This month marks 28 years since the Danish Parliament first adopted its debt ceiling legislation, Act on Authorization to Take Out State Loans (Lov om bemyndigelse til optagelse af statslån (LOV nr 1079 af 22/12/1993).
On December 17, 1993, Parliament voted to empower the government to take out state loans, without first asking for permission from Parliament, provided the new loans did not cause the total state debt to exceed a set monetary debt ceiling that applied to all loans. The amount was set at 950 billion Danish kronor (DKK) (then about US$140 billion). Earlier the same year, Parliament had passed legislation specifically allowing the government to take on DKK 50 billion in additional foreign debt, adding to the already DKK 700 billion of debt. Parliament had also passed a piece of legislation allowing for the accrual of new domestic debt. These pieces of legislation had to be passed by Parliament each time the government wanted to take out new loans.
The purpose of the debt ceiling legislation was to do allow the government to take out and accrue debt without asking Parliament each time and was prepared together with the Danish National Bank. The national bank had assumed the responsibility for the administrative duties surrounding the debt two years prior, in 1991, through an agreement with the Ministry of Finance. The final proposal was presented to Parliament on December 1, 1993.
The proposal was then reviewed by the Finance Committee, which issued a report (betaenkning) recommending the approval of the bill. One member of the committee opposed the legislation, as he had done with the previous legislation on foreign debt. Kim Behnke, representing Fremskrittspartiet (Progress Party), argued that Parliament should have more, not less, power over the debt the state accrued. Once passed, the total Danish state debt amounted to about 70 percent of the debt ceiling.
The final adoption of the bill, which took place on December 17, 1993, was a straight-forward process:
The record of the plenary process, as officially published in the Folketingstidende, provides:
Item 27 – third reading of bill number L111:
Proposal of law on authorization to take out of state loans.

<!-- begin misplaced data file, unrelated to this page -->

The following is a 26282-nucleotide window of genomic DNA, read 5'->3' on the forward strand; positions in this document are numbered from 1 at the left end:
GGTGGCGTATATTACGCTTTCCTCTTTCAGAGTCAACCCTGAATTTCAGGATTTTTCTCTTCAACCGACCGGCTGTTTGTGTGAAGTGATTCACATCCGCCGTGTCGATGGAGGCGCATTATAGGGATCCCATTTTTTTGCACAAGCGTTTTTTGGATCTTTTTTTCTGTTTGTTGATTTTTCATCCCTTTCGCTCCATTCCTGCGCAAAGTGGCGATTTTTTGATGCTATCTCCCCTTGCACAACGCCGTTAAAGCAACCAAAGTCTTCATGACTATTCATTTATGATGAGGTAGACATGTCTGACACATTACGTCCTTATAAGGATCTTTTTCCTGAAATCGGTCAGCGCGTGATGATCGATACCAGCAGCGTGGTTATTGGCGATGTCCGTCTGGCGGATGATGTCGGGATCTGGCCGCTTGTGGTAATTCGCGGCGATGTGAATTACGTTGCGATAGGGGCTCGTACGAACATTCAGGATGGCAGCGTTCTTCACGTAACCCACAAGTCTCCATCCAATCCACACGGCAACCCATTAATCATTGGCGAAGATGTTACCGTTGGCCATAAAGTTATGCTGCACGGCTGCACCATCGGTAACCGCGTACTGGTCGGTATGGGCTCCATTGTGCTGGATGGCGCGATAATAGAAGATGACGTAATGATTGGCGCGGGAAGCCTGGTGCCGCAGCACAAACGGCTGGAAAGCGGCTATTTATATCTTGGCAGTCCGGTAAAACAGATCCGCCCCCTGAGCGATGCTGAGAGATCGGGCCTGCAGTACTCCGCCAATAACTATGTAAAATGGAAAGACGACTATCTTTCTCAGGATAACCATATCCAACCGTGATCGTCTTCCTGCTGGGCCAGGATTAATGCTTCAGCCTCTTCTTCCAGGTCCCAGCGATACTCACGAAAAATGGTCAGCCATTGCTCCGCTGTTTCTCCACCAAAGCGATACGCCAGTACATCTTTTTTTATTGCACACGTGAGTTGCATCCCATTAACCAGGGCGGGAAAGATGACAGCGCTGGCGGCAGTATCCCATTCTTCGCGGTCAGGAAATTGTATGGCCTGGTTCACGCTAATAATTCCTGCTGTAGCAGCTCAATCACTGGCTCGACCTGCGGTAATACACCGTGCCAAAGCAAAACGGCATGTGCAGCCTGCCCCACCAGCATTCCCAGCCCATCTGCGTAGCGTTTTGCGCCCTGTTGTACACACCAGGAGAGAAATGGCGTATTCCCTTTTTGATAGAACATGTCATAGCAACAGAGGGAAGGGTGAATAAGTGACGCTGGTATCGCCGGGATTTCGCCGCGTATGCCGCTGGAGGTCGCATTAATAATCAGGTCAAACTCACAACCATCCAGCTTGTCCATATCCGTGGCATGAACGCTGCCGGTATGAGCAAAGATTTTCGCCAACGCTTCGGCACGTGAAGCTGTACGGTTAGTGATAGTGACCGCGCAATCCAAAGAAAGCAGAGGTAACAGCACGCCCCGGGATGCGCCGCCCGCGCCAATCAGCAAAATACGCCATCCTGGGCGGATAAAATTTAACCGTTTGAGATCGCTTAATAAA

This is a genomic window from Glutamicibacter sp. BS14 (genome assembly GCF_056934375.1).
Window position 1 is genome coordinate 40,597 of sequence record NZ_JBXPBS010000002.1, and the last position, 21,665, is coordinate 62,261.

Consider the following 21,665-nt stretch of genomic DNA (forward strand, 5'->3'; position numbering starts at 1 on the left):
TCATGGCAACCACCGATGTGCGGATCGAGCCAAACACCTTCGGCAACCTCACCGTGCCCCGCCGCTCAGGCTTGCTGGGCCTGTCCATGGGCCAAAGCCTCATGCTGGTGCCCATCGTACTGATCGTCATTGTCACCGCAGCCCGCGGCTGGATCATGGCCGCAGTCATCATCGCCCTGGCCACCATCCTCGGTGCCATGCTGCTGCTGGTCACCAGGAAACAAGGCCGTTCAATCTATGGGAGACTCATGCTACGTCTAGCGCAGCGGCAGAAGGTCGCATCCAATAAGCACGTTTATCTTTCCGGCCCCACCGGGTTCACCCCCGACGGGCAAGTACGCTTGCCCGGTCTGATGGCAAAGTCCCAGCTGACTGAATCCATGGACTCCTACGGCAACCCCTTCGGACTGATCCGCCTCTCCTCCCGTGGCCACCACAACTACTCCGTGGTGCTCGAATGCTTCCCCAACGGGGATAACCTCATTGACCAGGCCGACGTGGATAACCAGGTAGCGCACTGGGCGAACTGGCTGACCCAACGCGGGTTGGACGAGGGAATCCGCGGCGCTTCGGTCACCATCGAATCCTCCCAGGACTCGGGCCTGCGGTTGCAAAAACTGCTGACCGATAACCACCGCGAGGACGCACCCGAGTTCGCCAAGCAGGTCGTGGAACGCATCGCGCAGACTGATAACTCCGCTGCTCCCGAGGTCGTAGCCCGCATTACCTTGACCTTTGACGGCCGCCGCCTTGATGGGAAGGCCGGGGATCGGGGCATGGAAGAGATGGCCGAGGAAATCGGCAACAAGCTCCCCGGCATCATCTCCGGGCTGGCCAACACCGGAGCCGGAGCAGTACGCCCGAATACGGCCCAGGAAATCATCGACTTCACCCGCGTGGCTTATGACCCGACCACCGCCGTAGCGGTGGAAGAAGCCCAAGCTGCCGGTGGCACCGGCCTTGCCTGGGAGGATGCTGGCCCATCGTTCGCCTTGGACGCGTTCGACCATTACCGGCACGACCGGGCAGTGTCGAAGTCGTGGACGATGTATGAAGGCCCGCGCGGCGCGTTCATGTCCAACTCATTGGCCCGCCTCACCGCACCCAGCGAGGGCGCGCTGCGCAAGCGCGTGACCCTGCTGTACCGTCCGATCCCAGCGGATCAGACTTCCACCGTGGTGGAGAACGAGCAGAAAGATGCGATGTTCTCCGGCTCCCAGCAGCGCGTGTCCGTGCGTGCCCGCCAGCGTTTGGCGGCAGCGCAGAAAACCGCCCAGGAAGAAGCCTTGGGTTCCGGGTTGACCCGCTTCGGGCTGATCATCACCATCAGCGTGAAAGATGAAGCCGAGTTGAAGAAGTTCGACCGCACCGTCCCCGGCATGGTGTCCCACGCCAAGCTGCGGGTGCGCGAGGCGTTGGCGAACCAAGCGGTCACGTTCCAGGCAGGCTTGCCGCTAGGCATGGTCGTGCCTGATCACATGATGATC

By Finance Minister (Lykketoft).
(Presented 12/1-1993. First reading 12/7-93.
Committee Report 12/8-1993. Second reading 12/15-93.
No amendments to the proposal have been presented.
The law proposal was submitted for debate.
No one requested the word.
The law proposal is adopted with 114 votes (S, KF, V, SF, CD, RV and KRF) against 7 (FP).
The law was signed by Queen Margrethe II on December 22, 1993.
Since its first adoption in 1993, the legislation has been amended several times, most recently in 2010, following the recession of 2008, when the debt ceiling was doubled and raised to DKK 2 000 billion (then about US$372 billion). At that time, the current debt again amounted to about 70% of the debt ceiling – before the raise of the debt ceiling. The Act thus currently allows for accumulation of up to 2,000 billion in debt.
As a result of the adoption of legislation in 2012, the state budget must be balanced. However, this was not always the case. In fact, Denmark did not balance its budget for many years, in particular during the 1970s .
At the conclusion of 2020, Denmark’s total central debt amounted to DKK 536 billion or 23 percent of GDP, as calculated by the Danish National Bank. The combined Danish state and municipal debt amounts to about DKK 900 billion (about US$137 billion). The debt reportedly increased in 2020 as a result of the government’s COVID-19 response.
As part of its obligations as a European Union member (note that Denmark opted out of the Euro), Denmark has undertaken (through the Maastricht Treaty) to keep its debt under 60% of GDP. Using EU figures, which also includes municipal debts, the Danish debt was estimated to be 45% of GDP, among the lowest in the EU, in 2020. After the monetary debt ceiling was raised in 2010 it was about 43% of GDP.
Denmark reportedly remains the only country in the European Union to keep a law on the books that specifies a given monetary value for the cap of its total debts, and not just a percentage of GDP. In fact, Denmark and the United States are the only countries in the world to set a specific monetary limit on the debt.
Denmark’s current debt ceiling policy can be found on the National Bank website. The Danish state debt is projected to increase, to about US$180 billion, however, with the debt ceiling currently set at the equivalent of US$304 billion, the debt ceiling is unlikely to be reached. The debt to GDP ratio is expected to remain at around 40%.
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